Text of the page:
- The Washington Times - Monday, June 6, 2011

Secretary of State Hillary Rodham Clinton said on Monday that no decision had been made on the planned troop withdrawals from Afghanistan that are scheduled to begin in July.

The comments come amid a report that the president’s advisers are debating the withdrawal of as many as 50,000 troops based on ballooning costs as well as questions about the need for large-scale counterinsurgency operations after the death of Osama bin Laden.

“We have absolutely not made the specific decisions [on withdrawals], because we’re still gathering our best assessment,” Mrs. Clinton told reporters at the State Department after a meeting of senior Obama administration security officials on Afghanistan and Pakistan at the White House.

U.S. and allied nations now have 150,000 troops, including a surge of 30,000 that were added since 2009 as part of a campaign to stabilize the Southwest Asian state and roll back gains by the Taliban.

The New York Times, quoting senior administration officials, reported on Monday that the president is re-evaluating the troop withdrawals in July. The newspaper stated that some officials, such as Vice President Joseph R. Biden, favor withdrawing between 30,000 and 50,000 troops. Others, such as Secretary of Defense Robert M. Gates, favor reducing forces by 3,000 to 5,000 troops. The numbers favored by the vice president call for drawing down troop numbers to pre-surge levels.

Many in Congress, both Republicans and Democrats, have questioned the need for keeping current troop levels in Afghanistan after the death of the al Qaeda leader in a commando operation in Pakistan last month.

A House bill calling for the withdrawal of all troops from Afghanistan was rejected by a vote of 215 to 204, a closer vote than previous measures.

Both Mr. Gates and senior U.S. and allied generals in the Afghan conflict have warned against withdrawing troops too quickly.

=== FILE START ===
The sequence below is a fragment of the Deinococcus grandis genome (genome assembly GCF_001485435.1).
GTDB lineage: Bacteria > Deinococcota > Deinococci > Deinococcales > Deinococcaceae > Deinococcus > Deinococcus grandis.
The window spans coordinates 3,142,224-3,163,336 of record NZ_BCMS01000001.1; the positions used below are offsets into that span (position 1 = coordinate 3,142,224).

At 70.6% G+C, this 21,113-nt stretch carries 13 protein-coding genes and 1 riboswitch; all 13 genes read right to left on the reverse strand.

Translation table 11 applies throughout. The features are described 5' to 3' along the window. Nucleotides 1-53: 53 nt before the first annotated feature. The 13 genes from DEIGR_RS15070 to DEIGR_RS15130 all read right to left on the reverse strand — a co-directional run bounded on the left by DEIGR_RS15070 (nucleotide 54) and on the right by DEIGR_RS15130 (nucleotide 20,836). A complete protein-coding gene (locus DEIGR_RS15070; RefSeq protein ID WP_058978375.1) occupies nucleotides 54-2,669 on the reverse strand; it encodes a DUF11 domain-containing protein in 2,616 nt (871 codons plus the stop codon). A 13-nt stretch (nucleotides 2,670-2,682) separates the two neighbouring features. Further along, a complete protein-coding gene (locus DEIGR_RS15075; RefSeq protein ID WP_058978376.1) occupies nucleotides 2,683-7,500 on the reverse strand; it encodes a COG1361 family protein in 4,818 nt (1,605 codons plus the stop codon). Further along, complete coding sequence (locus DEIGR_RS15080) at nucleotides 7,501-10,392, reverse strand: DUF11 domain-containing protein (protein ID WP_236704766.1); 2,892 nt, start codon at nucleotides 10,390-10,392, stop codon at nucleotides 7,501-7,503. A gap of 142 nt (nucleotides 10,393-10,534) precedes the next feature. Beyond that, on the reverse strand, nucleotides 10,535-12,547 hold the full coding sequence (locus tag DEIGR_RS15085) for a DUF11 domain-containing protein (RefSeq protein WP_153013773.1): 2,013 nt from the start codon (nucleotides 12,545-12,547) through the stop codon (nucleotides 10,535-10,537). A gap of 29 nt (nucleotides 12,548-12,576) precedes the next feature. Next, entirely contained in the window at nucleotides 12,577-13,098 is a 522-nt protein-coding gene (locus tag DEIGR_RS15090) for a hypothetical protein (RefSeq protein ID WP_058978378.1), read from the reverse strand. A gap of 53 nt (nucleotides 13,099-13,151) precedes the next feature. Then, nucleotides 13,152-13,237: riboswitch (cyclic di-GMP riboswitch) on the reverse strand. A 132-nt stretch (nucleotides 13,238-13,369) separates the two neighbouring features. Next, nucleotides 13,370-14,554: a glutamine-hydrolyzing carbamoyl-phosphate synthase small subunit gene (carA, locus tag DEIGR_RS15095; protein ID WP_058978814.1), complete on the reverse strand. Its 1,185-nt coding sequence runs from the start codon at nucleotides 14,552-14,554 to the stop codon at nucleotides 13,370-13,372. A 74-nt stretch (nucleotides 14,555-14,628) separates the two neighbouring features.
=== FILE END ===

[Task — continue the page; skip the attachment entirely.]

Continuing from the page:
“We have a ways to go [in Afghanistan] … I think we shouldn’t let up on the gas too much, at least for the next few months,” Mr. Gates said during a meeting with troops stationed in Afghanistan on Monday, in what is the outgoing secretary’s last visit to Afghanistan.

International Security Assistance Force leaders have cautioned that bin Laden’s death is not expected to affect the conflict in Afghanistan. Some have warned the conflict may escalate after the troop-withdrawal deadline, as Taliban insurgents seek to assert dominance in Afghanistan. Many have characterized the progress made in Afghanistan as “fragile and reversible.”

The nominee to replace Mr. Gates at the Pentagon, CIA Director Leon E. Panetta, reportedly supports a greater reliance on the use of remotely piloted drones, based the drones’ effectiveness in finding and targeting insurgents and their lower operational cost.

The July deadline was set by Mr. Obama when he announced the beginning of the troop surge in Afghanistan in 2009. According to the current agreement between NATO and the Afghan government, all foreign troops will be withdrawn from Afghanistan by 2014.

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